The first time we ever sought help to resolve a nagging conflict with hubby, I had put together a list of 10 items. I labelled them 'contention areas'. He had with him a modest list of four contention areas.
In the course of the couple counselling session, his list grew to 14. He had added all of mine onto his list.
“Actually, I have about 10 more contention areas. I just highlighted the very critical ones,” I announced and quickly added 10 more items.
With time, I have learnt that it is easy to draw up a list of as many as 50 faults that we oh-so-clearly see in our spouse. Familiarity does indeed breed contempt. In the early days of our marriage, it was impossible to name even three faults or attributes that I did not like about hubby. I was bending over backwards in an attempt to live up to all that makes a good wife.
He too was climbing hills and sliding down steep valleys in living up to the expectations of a great husband. How easy it was to praise and appreciate him for doing even the mundane things like replacing a soggy towel in the bathroom rack with a clean and dry one.
He was quick to compliment me when I straightened out the cushions and hang up a painting. I thought that I had the best husband in the entire universe and thanked my lucky stars for aligning in my favour. He called me his queen and knelt every day in thanksgiving.
“You are the best,” he often told me. I happily agreed and told him the same thing.
THE LOG IN MY EYE
Years down the line, our respective 'contention lists' have grown astronomically. They look more like scrolls, with side notes and examples attached. During a recent marriage enrichment session for couples, the lead facilitator threw a spanner in the works.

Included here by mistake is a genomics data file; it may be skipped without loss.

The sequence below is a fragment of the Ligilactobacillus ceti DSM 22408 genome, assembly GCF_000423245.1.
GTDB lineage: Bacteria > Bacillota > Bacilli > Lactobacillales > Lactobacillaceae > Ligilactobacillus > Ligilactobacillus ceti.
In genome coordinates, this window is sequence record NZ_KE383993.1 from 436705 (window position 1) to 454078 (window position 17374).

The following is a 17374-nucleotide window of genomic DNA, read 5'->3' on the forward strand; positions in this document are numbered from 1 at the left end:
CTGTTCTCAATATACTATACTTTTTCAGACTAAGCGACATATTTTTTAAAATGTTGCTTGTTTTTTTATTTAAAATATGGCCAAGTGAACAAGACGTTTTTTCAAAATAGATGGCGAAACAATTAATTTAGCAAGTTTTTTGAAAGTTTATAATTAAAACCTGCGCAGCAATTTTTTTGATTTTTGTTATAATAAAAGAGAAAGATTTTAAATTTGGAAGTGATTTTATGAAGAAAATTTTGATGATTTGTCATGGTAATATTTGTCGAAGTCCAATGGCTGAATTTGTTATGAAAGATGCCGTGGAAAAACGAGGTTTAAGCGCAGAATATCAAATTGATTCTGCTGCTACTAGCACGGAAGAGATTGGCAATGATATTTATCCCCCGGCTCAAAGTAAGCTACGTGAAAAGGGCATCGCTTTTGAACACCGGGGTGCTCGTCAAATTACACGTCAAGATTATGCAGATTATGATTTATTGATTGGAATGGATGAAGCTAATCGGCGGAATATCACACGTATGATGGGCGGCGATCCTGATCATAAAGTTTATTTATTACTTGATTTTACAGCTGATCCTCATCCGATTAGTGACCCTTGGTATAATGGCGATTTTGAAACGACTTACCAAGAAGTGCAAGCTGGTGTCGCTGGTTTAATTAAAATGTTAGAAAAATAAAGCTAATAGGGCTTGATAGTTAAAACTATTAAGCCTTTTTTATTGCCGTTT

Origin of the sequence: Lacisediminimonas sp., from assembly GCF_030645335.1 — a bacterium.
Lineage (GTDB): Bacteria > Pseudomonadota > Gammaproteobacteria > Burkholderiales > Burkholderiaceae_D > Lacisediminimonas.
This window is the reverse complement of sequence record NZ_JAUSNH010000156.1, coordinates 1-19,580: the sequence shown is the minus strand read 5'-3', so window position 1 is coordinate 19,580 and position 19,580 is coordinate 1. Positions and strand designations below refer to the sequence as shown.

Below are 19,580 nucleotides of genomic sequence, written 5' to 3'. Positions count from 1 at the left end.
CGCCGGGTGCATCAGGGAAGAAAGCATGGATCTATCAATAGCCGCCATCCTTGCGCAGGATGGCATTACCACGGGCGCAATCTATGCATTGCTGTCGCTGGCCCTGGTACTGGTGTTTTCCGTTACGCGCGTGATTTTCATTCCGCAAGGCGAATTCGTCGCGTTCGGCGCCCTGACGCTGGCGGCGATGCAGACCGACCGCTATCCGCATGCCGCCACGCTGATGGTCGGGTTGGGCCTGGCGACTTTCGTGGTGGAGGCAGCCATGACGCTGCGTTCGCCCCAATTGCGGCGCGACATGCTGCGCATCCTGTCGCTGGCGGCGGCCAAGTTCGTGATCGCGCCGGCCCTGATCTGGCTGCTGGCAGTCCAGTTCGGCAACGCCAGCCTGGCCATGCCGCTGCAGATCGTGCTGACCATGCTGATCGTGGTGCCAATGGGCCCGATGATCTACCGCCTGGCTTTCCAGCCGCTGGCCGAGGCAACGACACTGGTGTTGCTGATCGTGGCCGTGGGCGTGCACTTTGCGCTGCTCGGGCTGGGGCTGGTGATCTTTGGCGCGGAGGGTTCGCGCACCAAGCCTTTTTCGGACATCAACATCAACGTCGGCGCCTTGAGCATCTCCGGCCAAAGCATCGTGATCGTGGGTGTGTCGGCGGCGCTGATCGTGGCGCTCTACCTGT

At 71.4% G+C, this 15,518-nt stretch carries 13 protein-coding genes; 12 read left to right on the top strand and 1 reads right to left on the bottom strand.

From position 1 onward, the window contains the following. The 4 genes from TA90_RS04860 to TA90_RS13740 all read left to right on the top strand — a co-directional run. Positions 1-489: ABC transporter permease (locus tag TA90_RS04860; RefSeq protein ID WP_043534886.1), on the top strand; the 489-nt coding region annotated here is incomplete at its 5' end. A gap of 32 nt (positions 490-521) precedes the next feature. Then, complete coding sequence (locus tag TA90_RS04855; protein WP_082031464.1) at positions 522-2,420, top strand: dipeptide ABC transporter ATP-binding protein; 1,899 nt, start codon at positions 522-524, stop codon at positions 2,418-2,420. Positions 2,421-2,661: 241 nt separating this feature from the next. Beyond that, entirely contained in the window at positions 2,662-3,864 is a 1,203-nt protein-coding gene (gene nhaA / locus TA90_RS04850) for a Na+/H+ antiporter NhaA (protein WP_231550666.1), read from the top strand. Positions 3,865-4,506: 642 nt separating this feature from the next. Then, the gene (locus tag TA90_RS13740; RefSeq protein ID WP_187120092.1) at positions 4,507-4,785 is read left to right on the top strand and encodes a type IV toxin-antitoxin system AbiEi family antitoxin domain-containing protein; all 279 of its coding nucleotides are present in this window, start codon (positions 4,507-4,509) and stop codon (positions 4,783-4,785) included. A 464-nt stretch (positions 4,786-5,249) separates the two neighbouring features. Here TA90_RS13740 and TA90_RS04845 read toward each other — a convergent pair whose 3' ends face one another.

“For your assignment this month, each person is to write down a list of attributes of themselves that rub their spouse the wrong way—those things that your spouse gripes about you—or what you think really irks your spouse.”
It seemed easy enough until I sat down to write. It is then that it occurred to me that I needed to (deeply) introspect and list down my own bad habits. I had to (grudgingly) admit that I needed to cut hubby some serious slack. As I sat through this assignment, which also required me to share with hubby for his verification, I remembered the teachings of Jesus Christ.
On two occasions, Jesus pointed out how easy it was for us to see other people’s faults but how difficult it was to see our own. When Jesus asked a judgemental, self-righteous crowd baying for the adulterous woman’s blood to first look into themselves, no one was able to cast that first stone.
On a different occasion, Jesus, in his characteristically bold and no holds barred approach, calls the people hypocrites for being so quick to judge others. There is no other relationship that best embodies this teaching of pointing out the speck in our spouses’ eyes while we carry a log in our own.
And sure enough, when we met up with the other couples, most had not done the assignment because it surprised individuals that they were to point out their own faults and not their spouse’s. They wanted the question rephrased.
After a lot of soul searching and casting aside pride, I did mine and hubby has been badgering me for a date to verify our assignments before the next couple’s meeting. I suspect the assignment was much easier for him, because I am always pointing out his (many) faults as he falters listing mine.